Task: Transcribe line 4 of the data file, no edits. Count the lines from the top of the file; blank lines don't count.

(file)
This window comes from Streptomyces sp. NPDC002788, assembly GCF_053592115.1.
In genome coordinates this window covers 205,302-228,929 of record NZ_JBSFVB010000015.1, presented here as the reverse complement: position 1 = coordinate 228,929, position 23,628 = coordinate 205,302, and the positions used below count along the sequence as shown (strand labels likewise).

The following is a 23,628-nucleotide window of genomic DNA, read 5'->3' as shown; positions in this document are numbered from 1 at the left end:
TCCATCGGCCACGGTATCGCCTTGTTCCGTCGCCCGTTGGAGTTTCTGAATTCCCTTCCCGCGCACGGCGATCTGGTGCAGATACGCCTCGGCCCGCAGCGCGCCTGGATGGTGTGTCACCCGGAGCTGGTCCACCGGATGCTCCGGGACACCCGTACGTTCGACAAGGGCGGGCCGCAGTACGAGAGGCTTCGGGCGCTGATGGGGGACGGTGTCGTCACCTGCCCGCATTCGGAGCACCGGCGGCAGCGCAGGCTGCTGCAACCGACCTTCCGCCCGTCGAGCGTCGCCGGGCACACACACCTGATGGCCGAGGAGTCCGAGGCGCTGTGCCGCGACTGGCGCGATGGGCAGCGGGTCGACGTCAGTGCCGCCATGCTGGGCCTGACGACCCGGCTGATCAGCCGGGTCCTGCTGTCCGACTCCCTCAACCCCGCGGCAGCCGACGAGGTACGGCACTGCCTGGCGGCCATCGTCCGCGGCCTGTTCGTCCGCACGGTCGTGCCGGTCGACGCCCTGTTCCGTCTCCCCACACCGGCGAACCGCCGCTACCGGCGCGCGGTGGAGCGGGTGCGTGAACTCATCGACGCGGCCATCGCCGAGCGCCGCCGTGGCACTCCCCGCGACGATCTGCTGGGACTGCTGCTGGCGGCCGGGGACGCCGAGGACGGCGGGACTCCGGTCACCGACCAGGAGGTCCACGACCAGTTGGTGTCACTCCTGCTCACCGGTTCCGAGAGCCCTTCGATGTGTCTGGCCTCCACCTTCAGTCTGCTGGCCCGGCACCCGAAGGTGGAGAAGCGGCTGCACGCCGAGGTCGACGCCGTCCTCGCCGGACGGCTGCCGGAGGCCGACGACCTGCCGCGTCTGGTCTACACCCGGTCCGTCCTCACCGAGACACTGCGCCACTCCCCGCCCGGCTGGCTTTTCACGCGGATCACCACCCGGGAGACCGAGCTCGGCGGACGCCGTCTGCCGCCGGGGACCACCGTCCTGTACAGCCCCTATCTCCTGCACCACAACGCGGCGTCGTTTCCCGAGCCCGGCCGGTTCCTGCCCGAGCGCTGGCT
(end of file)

TCCATCGGCCACGGTATCGCCTTGTTCCGTCGCCCGTTGGAGTTTCTGAATTCCCTTCCCGCGCACGGCGATCTGGTGCAGATACGCCTCGGCCCGCAGCGCGCCTGGATGGTGTGTCACCCGGAGCTGGTCCACCGGATGCTCCGGGACACCCGTACGTTCGACAAGGGCGGGCCGCAGTACGAGAGGCTTCGGGCGCTGATGGGGGACGGTGTCGTCACCTGCCCGCATTCGGAGCACCGGCGGCAGCGCAGGCTGCTGCAACCGACCTTCCGCCCGTCGAGCGTCGCCGGGCACACACACCTGATGGCCGAGGAGTCCGAGGCGCTGTGCCGCGACTGGCGCGATGGGCAGCGGGTCGACGTCAGTGCCGCCATGCTGGGCCTGACGACCCGGCTGATCAGCCGGGTCCTGCTGTCCGACTCCCTCAACCCCGCGGCAGCCGACGAGGTACGGCACTGCCTGGCGGCCATCGTCCGCGGCCTGTTCGTCCGCACGGTCGTGCCGGTCGACGCCCTGTTCCGTCTCCCCACACCGGCGAACCGCCGCTACCGGCGCGCGGTGGAGCGGGTGCGTGAACTCATCGACGCGGCCATCGCCGAGCGCCGCCGTGGCACTCCCCGCGACGATCTGCTGGGACTGCTGCTGGCGGCCGGGGACGCCGAGGACGGCGGGACTCCGGTCACCGACCAGGAGGTCCACGACCAGTTGGTGTCACTCCTGCTCACCGGTTCCGAGAGCCCTTCGATGTGTCTGGCCTCCACCTTCAGTCTGCTGGCCCGGCACCCGAAGGTGGAGAAGCGGCTGCACGCCGAGGTCGACGCCGTCCTCGCCGGACGGCTGCCGGAGGCCGACGACCTGCCGCGTCTGGTCTACACCCGGTCCGTCCTCACCGAGACACTGCGCCACTCCCCGCCCGGCTGGCTTTTCACGCGGATCACCACCCGGGAGACCGAGCTCGGCGGACGCCGTCTGCCGCCGGGGACCACCGTCCTGTACAGCCCCTATCTCCTGCACCACAACGCGGCGTCGTTTCCCGAGCCCGGCCGGTTCCTGCCCGAGCGCTGGCT